My relationship with IT began somewhere in 1989 (I was 10 at the time), these were the times when Hungarians moved to Vienna for “Western” products: for a refrigerator, for a large batch of Donald chewing gums, and for computers. My mother, along with her neighbors, embarked on such a purchase journey and returned with a Commodore 64 with a cassette unit, at the time it was in the top 3 for home hobby machines in eastern Europe, the little guys’ dream, and the key to my future. At first, we were mostly just playing on it, often gathering classmates to play games together, in which case we cheered for each other in a heightened mood or ruined the joysticks in a row. Later, the repository was expanded with a 1541-II floppy unit, but in the meantime we preferred to order cassette games from Budapest by Zsolt Balogh, who was already working at Novotrade at that time and was the founder-owner of the 576 Kbyte magazine. I bought the first issue at a newsagent. From then on, I waited every month for when it would be released, but in parallel, I also bought the Commodore Magazine, which took a closer approach to computing from a programming viewpoint. Novotrade has released a lot of great textbooks, such as one of my favorites, "Tips and Tricks for the Commodore 64" or "The Basics of BASIC Programming on the C64," with plenty of great code which if one typed in, was able to create spectacular program codes and interpret those. The creative flow soon got me in, and like most programmers, I rewrote the codes and later wrote codes by myself. The process of learning is like this. I was also encouraged to publish my written codes, so I submitted some to the Commodore Magazine, which they published at that time (December 1991 and September 1992).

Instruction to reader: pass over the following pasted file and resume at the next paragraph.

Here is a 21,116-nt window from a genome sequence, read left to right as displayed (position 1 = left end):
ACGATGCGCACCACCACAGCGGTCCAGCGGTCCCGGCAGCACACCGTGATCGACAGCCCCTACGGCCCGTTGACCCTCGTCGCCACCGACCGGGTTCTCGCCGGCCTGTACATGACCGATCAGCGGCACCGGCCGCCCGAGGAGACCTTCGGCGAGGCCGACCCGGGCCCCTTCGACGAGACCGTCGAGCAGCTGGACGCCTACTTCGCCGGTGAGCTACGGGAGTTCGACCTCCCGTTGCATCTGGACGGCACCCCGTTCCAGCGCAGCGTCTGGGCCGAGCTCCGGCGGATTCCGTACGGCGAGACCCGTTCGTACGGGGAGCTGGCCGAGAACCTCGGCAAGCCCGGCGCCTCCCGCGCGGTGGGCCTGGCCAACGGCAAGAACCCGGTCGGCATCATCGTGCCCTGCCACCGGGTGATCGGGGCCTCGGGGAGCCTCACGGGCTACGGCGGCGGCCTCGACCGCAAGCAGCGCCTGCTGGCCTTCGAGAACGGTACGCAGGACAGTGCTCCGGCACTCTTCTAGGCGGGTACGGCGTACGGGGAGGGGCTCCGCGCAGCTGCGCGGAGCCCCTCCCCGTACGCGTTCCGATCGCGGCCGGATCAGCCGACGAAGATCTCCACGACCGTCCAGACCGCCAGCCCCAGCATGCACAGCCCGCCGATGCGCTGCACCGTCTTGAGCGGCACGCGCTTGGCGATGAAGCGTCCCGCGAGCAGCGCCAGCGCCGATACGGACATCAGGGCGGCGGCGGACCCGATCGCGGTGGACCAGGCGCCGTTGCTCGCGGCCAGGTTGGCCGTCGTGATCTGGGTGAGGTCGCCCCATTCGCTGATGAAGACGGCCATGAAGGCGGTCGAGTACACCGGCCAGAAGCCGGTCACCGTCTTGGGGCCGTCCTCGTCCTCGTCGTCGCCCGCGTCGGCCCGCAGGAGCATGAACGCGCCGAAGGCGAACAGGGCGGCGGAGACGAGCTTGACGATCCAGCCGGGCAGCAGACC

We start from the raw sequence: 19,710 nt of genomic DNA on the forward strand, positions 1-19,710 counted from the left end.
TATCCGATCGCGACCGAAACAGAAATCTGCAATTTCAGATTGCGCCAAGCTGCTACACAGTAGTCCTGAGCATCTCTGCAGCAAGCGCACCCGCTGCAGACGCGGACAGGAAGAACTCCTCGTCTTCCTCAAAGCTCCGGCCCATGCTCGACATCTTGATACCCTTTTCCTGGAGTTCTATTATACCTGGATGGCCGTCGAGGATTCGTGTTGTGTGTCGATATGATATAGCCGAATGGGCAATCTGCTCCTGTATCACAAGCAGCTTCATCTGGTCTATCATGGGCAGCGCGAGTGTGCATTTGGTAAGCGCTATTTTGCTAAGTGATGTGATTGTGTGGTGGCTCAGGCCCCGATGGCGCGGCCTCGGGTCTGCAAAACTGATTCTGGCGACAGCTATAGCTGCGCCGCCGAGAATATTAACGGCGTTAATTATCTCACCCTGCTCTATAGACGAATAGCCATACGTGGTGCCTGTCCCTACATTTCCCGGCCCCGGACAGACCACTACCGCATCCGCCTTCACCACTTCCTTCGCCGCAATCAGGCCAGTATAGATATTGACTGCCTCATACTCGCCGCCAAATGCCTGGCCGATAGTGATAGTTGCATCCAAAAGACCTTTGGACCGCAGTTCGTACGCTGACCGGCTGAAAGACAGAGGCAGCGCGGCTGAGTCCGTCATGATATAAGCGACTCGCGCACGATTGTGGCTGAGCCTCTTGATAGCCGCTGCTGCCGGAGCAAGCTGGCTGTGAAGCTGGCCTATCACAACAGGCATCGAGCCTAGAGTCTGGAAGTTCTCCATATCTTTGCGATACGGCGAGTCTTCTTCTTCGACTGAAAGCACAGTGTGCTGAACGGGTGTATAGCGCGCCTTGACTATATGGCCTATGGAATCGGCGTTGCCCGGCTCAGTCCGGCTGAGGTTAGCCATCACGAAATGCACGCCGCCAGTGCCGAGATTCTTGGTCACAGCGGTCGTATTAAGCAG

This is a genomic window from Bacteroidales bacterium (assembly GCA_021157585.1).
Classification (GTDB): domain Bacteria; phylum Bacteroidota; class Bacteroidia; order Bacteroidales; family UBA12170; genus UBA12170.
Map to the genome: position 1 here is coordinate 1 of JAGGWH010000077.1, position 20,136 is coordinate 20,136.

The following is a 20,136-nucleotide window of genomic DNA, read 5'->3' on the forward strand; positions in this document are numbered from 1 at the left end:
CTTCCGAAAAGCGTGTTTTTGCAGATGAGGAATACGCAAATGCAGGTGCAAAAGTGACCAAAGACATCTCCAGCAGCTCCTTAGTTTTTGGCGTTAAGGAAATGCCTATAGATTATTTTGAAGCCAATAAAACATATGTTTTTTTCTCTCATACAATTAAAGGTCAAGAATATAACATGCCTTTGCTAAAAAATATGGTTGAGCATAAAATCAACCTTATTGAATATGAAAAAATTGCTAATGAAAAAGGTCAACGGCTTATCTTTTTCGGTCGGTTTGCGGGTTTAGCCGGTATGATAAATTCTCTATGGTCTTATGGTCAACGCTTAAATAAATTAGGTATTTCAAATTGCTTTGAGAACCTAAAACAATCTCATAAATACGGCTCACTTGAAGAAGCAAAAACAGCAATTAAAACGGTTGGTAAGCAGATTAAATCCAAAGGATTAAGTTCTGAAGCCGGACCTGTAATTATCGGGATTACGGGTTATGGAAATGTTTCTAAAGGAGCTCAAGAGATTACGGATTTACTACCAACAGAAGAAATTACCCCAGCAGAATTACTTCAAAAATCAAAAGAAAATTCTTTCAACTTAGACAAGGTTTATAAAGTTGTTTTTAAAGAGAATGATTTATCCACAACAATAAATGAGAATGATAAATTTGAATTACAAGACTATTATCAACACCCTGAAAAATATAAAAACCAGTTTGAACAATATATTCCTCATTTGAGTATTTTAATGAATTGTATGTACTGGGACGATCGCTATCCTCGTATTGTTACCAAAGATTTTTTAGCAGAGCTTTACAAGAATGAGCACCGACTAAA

Commodore Magazine 1991/12.
Commodore Magazine 1992/9.